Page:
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  • Publisher Full Text
  • Authors+Show Affiliations

    ,

    Channing Laboratory, Department of Medicine, Brigham and Women's Hospital, Boston, MA 02215.

    , , , , , , ,

    Source

    JAMA 268:15 1992 Oct 21 pg 2037-44

    MeSH

    Adult
    Bias
    Breast Neoplasms
    Cohort Studies
    Dietary Fats
    Dietary Fiber
    Female
    Follow-Up Studies
    Humans
    Incidence
    Middle Aged
    Prospective Studies
    Risk Factors
    United States

    Pub Type(s)

    Journal Article
    Research Support, Non-U.S. Gov't
    Research Support, U.S. Gov't, P.H.S.

    Language

    eng

    PubMed ID

    1328696

    Citation

    Willett, W C., et al. "Dietary Fat and Fiber in Relation to Risk of Breast Cancer. an 8-year Follow-up." JAMA, vol. 268, no. 15, 1992, pp. 2037-44.
    Willett WC, Hunter DJ, Stampfer MJ, et al. Dietary fat and fiber in relation to risk of breast cancer. An 8-year follow-up. JAMA. 1992;268(15):2037-44.
    Willett, W. C., Hunter, D. J., Stampfer, M. J., Colditz, G., Manson, J. E., Spiegelman, D., ... Speizer, F. E. (1992). Dietary fat and fiber in relation to risk of breast cancer. An 8-year follow-up. JAMA, 268(15), pp. 2037-44.
    Willett WC, et al. Dietary Fat and Fiber in Relation to Risk of Breast Cancer. an 8-year Follow-up. JAMA. 1992 Oct 21;268(15):2037-44. PubMed PMID: 1328696.
    * Article titles in AMA citation format should be in sentence-case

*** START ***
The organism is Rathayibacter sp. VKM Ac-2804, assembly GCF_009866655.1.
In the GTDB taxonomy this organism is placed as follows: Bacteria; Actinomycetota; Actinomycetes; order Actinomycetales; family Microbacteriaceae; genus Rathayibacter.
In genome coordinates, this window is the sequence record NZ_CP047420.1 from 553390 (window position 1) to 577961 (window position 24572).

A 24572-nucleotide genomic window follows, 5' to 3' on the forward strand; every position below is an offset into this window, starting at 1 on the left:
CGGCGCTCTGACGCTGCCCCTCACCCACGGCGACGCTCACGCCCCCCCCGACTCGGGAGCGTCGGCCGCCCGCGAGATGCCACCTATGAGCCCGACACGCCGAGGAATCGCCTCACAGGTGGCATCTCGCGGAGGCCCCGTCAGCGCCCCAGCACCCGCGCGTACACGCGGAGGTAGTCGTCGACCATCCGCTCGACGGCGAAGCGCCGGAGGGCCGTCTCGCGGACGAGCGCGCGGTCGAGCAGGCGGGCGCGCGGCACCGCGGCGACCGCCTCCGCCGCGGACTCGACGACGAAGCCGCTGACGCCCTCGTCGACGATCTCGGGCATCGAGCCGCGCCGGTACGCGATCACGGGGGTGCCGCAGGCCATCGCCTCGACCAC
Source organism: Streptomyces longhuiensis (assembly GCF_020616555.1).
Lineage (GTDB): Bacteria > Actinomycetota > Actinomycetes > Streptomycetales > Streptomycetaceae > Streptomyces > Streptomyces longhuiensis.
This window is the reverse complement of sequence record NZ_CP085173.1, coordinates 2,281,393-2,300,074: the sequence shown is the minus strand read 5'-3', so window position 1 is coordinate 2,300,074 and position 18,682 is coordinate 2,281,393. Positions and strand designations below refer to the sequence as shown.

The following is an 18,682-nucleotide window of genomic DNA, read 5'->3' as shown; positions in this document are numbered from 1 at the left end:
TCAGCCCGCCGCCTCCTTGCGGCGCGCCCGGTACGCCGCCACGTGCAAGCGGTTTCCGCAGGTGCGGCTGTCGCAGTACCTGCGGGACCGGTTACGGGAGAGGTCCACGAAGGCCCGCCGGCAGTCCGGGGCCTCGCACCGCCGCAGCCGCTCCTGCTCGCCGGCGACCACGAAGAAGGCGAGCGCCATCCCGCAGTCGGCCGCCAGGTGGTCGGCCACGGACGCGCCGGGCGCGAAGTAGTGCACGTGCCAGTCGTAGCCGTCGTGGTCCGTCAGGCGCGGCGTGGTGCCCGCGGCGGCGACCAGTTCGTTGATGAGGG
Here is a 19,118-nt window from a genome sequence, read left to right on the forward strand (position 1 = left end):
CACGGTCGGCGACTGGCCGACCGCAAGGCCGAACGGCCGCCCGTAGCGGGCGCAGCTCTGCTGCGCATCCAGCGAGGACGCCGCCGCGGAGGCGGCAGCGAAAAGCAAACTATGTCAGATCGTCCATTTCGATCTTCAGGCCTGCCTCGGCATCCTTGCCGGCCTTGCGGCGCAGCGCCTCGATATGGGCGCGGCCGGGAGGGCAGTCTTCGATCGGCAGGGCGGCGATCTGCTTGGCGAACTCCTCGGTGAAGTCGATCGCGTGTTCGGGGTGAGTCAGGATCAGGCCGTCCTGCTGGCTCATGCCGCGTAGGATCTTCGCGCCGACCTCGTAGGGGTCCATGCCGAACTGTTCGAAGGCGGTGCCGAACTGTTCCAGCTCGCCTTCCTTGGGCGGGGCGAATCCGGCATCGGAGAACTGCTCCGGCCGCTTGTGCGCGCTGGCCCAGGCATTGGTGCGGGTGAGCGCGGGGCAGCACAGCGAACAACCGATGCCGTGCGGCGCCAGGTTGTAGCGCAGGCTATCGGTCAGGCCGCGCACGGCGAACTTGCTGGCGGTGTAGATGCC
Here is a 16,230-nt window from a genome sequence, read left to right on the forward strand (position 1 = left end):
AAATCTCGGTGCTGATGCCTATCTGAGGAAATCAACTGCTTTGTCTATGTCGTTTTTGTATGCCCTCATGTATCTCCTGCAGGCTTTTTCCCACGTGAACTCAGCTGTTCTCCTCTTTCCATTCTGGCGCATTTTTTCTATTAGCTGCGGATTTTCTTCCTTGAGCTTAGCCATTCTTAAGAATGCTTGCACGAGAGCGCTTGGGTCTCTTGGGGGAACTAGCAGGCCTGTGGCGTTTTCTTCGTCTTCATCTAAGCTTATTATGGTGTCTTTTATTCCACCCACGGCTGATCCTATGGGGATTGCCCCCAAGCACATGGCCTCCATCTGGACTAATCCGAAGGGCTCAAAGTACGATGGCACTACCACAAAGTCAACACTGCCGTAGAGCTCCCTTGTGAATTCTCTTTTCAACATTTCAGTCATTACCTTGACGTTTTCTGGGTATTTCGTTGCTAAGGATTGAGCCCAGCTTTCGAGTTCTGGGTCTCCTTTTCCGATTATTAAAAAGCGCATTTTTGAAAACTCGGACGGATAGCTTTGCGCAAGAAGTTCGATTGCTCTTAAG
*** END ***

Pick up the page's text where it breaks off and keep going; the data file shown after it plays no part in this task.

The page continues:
TY - JOUR T1 - Dietary fat and fiber in relation to risk of breast cancer. An 8-year follow-up. AU - Willett,W C, AU - Hunter,D J, AU - Stampfer,M J, AU - Colditz,G, AU - Manson,J E, AU - Spiegelman,D, AU - Rosner,B, AU - Hennekens,C H, AU - Speizer,F E, PY - 1992/10/21/pubmed PY - 1992/10/21/medline PY - 1992/10/21/entrez SP - 2037 EP - 44 JF - JAMA JO - JAMA VL - 268 IS - 15 N2 - OBJECTIVE: To address the hypotheses that dietary fat increases and fiber decreases the risk of breast cancer. DESIGN: Prospective cohort study with dietary assessment at baseline, using a validated, self-administered food frequency questionnaire. SETTING/PARTICIPANTS: 89,494 women in the Nurses' Health Study who were 34 through 59 years of age in 1980 and who were followed up for 8 years (> 95% complete). RESULTS: 1439 incident cases of breast cancer were diagnosed, including 774 among postmenopausal women. After adjustment for age, established risk factors, and total energy intake, we observed no evidence of any positive association between total fat intake and breast cancer incidence (relative risks [RRs] for increasing quintiles of fat intake were 1.0, 0.85, 0.96, 0.91, and 0.90; 95% confidence interval for highest vs lowest quintile, 0.77 to 1.07). Among postmenopausal women alone, corresponding RRs were 1.0, 0.89, 1.00, 0.95, and 0.91. Comparing extreme deciles of total fat intake (> or = 49% vs < 29% of total energy intake), the RR was 0.86 (95% confidence interval, 0.67 to 1.08). A similar absence of any positive association was observed without adjustment for energy intake; for tumors less than 2 cm as well as 2 cm or greater in diameter; for saturated, monounsaturated, and polyunsaturated fat; and after excluding the first 4 years of follow-up. Also, we found no suggestion of any positive association when using a more detailed and precise dietary questionnaire completed in 1984 (666 subsequent cases), even when women consuming less than 25% of energy from fat were used as the comparison group. No suggestion of a protective effect of dietary fiber was observed (RRs for increasing quintiles were 1.0, 0.95, 0.93, 1.02, and 1.02). CONCLUSIONS: These data provide evidence against both an adverse influence of fat intake and a protective effect of fiber consumption by middle-aged women on breast cancer incidence over 8 years. Nevertheless, the positive association between intake of animal fat and risk of colon cancer observed in many studies provides ample reason to limit this source of energy. SN - 0098-7484 UR - https://www.unboundmedicine.com/medline/citation/1328696/Dietary_fat_and_fiber_in_relation_to_risk_of_breast_cancer__An_8_year_follow_up_ L2 - https://jamanetwork.com/journals/jama/fullarticle/vol/268/pg/2037 DB - PRIME DP - Unbound Medicine ER -